Iraq burns as Bush fiddles

It has been a terrible week in Iraq. Supporters of the radical Shi'a cleric, Moqtada al-Sadr, are fighting against coalition forces in Baghdad and towns across southern Iraq, while US forces are engaged in a pitched battle against Sunni forces in Falluja. Foreign workers are being taken hostage and country after country is advising its nationals to leave the country. The number two American General has called for 10,000 extra troops, and two members of the Iraqi Governing Council have resigned.

Worse still, there seems to be no strategy other than "more of the same" on the part of the occupying forces. Indeed, President Bush seems determined to exacerbate the situation. His televised press conference last Tuesday explicitly posed the conflict as between the Christian west and the Islamic east, which is hardly calculated to encourage moderate Muslims to stand up against the extremists and fundamentalists.

The Americans are pinning everything on some magical transformation of the scene following the transfer of authority to the Iraqi Governing Council on 30 June. Personally, I would be surprised if it made much difference, given the powers retained by the occupation forces and the somewhat sullied reputations of some key members of the IGC. Those taking up arms and those carrying out terrorist activities have specific agendas, either to seize power before democratic forces mobilise, or to impose an Islamicist identity on the country. Such ambitions are unlikely to be inhibited by the halfway house that will arrive with the IGC at the end of June.

The only strategic change which has a chance of succeeding is a symbolic transfer of authority for the transition to pass to the United Nations. There is a recent precedent: the UN took on the same responsibility in Cambodia in 1991, following the Vietnamese invasion which removed the Khmer Rouge regime. The Cambodians were delighted to get rid of Pol Pot, just as the Iraqis were to have Saddam removed, but they were as opposed to a Vietnamese occupation as the Iraqis are to the American presence. Elections were held a year later under UN auspices and since then Cambodia has slowly but surely established a democratic regime and has overcome much of the horror of the past. I was there in 1997 and 1998 and was deeply impressed by the Cambodian people's commitment to democracy.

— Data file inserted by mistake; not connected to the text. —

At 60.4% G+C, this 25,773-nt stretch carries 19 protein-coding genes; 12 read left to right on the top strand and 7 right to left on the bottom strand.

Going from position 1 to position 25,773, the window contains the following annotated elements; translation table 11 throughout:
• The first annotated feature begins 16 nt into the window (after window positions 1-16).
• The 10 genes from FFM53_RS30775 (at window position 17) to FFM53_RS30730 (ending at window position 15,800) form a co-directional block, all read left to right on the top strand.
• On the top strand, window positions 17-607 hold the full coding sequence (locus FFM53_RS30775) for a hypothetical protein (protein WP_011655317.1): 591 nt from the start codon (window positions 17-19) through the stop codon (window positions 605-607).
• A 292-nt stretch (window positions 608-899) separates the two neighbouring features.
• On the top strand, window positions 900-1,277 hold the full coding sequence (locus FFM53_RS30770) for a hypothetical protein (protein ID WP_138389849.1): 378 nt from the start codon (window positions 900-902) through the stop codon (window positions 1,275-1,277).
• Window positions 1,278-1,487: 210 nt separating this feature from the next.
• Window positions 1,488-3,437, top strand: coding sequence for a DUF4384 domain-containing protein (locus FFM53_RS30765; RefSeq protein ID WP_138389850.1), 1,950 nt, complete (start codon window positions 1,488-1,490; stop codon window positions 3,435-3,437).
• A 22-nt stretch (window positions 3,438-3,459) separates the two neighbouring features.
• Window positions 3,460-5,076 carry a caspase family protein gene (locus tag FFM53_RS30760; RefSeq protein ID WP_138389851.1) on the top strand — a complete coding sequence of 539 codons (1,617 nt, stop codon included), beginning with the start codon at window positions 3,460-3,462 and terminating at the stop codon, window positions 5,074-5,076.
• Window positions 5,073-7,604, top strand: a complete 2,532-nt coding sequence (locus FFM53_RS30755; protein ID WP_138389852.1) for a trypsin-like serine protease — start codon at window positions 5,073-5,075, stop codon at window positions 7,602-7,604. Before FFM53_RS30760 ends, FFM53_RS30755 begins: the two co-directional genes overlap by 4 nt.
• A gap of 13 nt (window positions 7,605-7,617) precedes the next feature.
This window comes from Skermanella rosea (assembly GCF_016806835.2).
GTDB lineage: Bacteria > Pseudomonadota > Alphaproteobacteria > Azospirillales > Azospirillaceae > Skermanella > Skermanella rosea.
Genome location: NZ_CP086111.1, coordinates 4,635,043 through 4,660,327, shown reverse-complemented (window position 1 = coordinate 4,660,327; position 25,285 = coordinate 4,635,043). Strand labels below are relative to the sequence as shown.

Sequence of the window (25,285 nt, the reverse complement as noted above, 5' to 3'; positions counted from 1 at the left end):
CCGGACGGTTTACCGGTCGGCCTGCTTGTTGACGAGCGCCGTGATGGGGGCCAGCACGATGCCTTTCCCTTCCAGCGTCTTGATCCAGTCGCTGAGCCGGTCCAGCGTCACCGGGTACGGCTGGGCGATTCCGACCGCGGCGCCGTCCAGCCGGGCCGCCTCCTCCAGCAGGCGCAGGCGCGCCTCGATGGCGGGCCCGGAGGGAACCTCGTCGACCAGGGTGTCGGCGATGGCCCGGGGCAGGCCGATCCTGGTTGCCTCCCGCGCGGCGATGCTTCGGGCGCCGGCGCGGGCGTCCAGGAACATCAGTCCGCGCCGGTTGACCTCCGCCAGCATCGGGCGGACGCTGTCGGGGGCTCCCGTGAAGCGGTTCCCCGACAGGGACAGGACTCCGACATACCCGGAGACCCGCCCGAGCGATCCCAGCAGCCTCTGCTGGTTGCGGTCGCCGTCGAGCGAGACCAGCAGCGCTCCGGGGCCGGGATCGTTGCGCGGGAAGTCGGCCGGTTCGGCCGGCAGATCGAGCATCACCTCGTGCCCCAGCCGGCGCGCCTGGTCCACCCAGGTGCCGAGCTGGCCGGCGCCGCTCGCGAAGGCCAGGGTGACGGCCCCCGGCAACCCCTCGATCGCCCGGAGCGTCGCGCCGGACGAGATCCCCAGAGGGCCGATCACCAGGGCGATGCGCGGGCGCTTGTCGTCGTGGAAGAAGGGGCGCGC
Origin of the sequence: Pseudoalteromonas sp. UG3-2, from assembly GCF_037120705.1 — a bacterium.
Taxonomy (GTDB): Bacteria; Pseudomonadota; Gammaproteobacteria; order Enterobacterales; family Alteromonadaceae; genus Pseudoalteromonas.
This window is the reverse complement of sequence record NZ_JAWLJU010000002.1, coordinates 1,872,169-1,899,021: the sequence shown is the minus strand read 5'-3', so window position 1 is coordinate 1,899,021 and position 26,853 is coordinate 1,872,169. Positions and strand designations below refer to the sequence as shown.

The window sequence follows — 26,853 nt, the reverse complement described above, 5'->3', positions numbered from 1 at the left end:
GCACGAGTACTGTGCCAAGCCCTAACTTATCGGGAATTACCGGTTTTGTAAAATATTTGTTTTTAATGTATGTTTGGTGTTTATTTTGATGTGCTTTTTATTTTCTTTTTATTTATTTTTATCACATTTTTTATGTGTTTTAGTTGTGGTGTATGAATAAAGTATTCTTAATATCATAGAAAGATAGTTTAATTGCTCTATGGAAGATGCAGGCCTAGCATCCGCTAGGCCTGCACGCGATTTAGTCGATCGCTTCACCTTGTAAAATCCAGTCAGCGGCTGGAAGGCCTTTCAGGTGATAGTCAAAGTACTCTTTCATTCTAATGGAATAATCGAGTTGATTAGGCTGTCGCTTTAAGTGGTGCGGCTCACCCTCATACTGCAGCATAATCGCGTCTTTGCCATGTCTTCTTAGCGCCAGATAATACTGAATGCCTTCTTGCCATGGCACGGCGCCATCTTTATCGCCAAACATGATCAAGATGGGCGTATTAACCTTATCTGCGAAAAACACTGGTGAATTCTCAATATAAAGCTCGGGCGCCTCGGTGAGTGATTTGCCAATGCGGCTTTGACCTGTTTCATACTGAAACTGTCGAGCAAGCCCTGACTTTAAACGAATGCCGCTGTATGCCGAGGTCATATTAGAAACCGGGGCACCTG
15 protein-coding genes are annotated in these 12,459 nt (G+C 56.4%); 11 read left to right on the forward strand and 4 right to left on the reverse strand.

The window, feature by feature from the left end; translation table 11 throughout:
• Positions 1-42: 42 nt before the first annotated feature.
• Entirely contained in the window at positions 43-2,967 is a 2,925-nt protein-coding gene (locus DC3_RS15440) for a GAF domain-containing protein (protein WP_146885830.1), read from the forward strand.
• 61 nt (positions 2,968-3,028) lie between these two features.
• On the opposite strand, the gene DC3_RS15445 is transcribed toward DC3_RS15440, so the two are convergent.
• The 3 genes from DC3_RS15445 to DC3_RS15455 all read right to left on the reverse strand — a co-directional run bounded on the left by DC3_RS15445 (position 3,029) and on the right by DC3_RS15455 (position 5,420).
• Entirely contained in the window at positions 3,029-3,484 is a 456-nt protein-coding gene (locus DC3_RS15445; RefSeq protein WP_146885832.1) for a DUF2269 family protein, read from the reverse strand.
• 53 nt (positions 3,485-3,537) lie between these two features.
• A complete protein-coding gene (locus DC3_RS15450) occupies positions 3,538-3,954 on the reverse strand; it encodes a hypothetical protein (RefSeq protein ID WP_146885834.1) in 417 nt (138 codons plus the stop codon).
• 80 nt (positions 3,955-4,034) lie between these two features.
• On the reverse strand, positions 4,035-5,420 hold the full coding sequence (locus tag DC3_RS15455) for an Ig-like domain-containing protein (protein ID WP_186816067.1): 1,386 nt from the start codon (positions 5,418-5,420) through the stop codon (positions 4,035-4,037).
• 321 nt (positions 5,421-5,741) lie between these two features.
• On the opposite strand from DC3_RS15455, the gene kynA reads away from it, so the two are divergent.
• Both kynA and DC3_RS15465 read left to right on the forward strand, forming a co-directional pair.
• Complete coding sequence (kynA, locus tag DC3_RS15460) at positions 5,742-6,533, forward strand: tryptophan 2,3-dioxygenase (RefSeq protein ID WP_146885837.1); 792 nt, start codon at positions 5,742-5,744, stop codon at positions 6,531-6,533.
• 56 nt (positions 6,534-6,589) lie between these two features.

Under the UN's blue berets there can be substantial contingents of Muslim troops from many Islamic countries. Bangladesh, for instance, has a very honourable record of supplying its soldiers to UN peace making and peace keeping missions. At the same time as the presence of UN troops becomes visible around Iraq, active preparations for elections under UN auspices can be begin, and be seen to begin. To get the UN show on the road would require a unanimous, or at least a nem con, vote in the Security Council, plus a commitment to the huge costs involved.

The huge stumbling block to such a transfer of authority in Iraq to the UN is the complete political impossibility for the coalition, and particularly the Americans, to admit any mistake in its initial action and any impotence as to its future capacity. With President Bush's re-election in November this year on the line, he knows that it would be electoral suicide even to hint at any such admission. So the unfortunate Iraqis will continue to be caught in the crossfire between their own extremists and the occupying forces.

At the heart of the current deterioration in the situation in Iraq is the apparent misconception as to the nature of Iraq, and the misjudgement of the reaction of Iraqis to the fall of Saddam Hussain. The coalition forces, knowing - correctly - how deeply the Iraqis hated the vicious regime of Saddam, believed that the population would greet American and British tanks with flowers, kisses and flag waving. They failed to understand the pride of Muslims in their Islamic identity and their sense of solidarity and identity against an occupation by liberators from countries which they saw as morally corrupt and colonialist. Naively many Iraqis believed that the invaders would overthrow Saddam for them and then depart, leaving the Iraqi people to rebuild their country themselves.

Even the coalition's awareness of the region and its people is flawed or cynical. For instance, the permanent talk of Iraqi sovereignty and nationhood flies in the face of its relatively shallow history and the recent establishment of the state of Iraq. There is even no agreement amongst scholars on the origin of the word "Iraq", which was not used in that form before the nineteenth century, with the term "Iraqis" only being used from the creation of the artificial state of Iraq in 1918. The Kurdish fifth of Iraq actually got rid of Saddam in 1991, held democratic elections in 1992 - at which I was present - and has preserved its autonomy ever since. The Kurds are not Arabs and do not speak Arabic! Many, if not most Iraqis identify with their ethnic and religious brothers and sisters across the region, and the Iraq border is both artificial and very porous.

The concept of national sovereignty is flawed in essence. No country has boundaries that represent a single identifiable people, and never will have. Hardly any countries have had the same borders since the colonisers drew the world map in the 1880s and thereafter. And yet we defend national borders and the flawed concept of sovereignty as if it had some mystical force. Iraq is simply the most vivid current example of this dangerous fallacy.

15 April 2004